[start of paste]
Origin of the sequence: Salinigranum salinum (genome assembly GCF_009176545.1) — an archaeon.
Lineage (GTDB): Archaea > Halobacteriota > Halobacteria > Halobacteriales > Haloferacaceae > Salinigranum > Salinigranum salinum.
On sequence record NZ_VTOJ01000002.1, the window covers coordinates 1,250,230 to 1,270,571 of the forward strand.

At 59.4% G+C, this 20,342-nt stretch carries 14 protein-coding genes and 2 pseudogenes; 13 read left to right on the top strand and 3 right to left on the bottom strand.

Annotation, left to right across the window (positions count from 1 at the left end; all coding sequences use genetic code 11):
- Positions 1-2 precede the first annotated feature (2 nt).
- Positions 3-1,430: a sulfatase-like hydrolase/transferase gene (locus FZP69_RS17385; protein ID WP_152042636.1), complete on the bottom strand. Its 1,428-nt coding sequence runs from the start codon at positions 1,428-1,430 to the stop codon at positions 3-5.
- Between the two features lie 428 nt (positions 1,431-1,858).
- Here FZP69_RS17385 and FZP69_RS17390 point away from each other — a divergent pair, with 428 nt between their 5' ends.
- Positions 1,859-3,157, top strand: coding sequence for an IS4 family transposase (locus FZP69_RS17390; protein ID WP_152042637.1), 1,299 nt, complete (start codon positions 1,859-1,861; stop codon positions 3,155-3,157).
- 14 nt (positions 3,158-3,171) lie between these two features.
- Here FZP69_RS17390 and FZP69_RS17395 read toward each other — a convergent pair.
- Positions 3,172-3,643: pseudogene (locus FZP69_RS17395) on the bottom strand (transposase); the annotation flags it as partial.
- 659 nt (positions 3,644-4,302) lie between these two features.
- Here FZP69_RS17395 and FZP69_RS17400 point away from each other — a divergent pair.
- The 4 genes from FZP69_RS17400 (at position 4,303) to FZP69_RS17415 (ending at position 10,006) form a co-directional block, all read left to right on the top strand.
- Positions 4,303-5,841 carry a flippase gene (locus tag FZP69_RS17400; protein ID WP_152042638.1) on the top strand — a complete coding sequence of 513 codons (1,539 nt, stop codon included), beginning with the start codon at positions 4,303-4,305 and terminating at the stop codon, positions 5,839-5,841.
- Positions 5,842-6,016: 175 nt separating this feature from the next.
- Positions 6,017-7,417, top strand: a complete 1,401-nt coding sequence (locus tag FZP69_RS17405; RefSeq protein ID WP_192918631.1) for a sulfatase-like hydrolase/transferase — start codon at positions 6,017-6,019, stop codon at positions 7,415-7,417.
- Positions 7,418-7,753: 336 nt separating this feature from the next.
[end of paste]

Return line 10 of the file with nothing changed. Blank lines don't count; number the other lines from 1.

- Positions 1,859-3,157, top strand: coding sequence for an IS4 family transposase (locus FZP69_RS17390; protein ID WP_152042637.1), 1,299 nt, complete (start codon positions 1,859-1,861; stop codon positions 3,155-3,157).